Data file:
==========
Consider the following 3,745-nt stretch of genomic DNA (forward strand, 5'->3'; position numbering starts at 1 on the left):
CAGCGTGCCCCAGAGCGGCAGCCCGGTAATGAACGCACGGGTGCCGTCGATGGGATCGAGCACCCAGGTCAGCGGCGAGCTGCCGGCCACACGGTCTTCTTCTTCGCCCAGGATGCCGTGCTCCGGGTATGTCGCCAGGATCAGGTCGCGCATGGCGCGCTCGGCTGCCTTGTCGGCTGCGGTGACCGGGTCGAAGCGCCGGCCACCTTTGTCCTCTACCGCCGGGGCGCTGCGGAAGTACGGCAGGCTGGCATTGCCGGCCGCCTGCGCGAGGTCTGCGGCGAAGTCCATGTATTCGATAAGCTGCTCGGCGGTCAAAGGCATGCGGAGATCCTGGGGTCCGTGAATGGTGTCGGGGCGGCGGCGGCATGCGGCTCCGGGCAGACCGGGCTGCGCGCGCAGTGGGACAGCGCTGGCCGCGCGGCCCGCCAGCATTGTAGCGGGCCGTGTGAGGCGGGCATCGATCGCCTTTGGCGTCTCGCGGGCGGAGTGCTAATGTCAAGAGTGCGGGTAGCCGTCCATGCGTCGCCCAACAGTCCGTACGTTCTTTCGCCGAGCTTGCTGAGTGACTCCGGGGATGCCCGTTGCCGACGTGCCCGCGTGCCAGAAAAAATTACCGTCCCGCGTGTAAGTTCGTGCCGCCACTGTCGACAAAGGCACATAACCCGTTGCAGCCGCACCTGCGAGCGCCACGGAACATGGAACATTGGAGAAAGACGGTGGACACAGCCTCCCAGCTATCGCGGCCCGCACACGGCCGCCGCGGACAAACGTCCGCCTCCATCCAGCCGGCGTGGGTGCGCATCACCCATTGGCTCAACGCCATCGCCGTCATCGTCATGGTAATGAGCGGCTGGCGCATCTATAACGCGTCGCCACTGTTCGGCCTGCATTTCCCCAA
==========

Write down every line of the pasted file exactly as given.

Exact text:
Consider the following 3,745-nt stretch of genomic DNA (forward strand, 5'->3'; position numbering starts at 1 on the left):
CAGCGTGCCCCAGAGCGGCAGCCCGGTAATGAACGCACGGGTGCCGTCGATGGGATCGAGCACCCAGGTCAGCGGCGAGCTGCCGGCCACACGGTCTTCTTCTTCGCCCAGGATGCCGTGCTCCGGGTATGTCGCCAGGATCAGGTCGCGCATGGCGCGCTCGGCTGCCTTGTCGGCTGCGGTGACCGGGTCGAAGCGCCGGCCACCTTTGTCCTCTACCGCCGGGGCGCTGCGGAAGTACGGCAGGCTGGCATTGCCGGCCGCCTGCGCGAGGTCTGCGGCGAAGTCCATGTATTCGATAAGCTGCTCGGCGGTCAAAGGCATGCGGAGATCCTGGGGTCCGTGAATGGTGTCGGGGCGGCGGCGGCATGCGGCTCCGGGCAGACCGGGCTGCGCGCGCAGTGGGACAGCGCTGGCCGCGCGGCCCGCCAGCATTGTAGCGGGCCGTGTGAGGCGGGCATCGATCGCCTTTGGCGTCTCGCGGGCGGAGTGCTAATGTCAAGAGTGCGGGTAGCCGTCCATGCGTCGCCCAACAGTCCGTACGTTCTTTCGCCGAGCTTGCTGAGTGACTCCGGGGATGCCCGTTGCCGACGTGCCCGCGTGCCAGAAAAAATTACCGTCCCGCGTGTAAGTTCGTGCCGCCACTGTCGACAAAGGCACATAACCCGTTGCAGCCGCACCTGCGAGCGCCACGGAACATGGAACATTGGAGAAAGACGGTGGACACAGCCTCCCAGCTATCGCGGCCCGCACACGGCCGCCGCGGACAAACGTCCGCCTCCATCCAGCCGGCGTGGGTGCGCATCACCCATTGGCTCAACGCCATCGCCGTCATCGTCATGGTAATGAGCGGCTGGCGCATCTATAACGCGTCGCCACTGTTCGGCCTGCATTTCCCCAA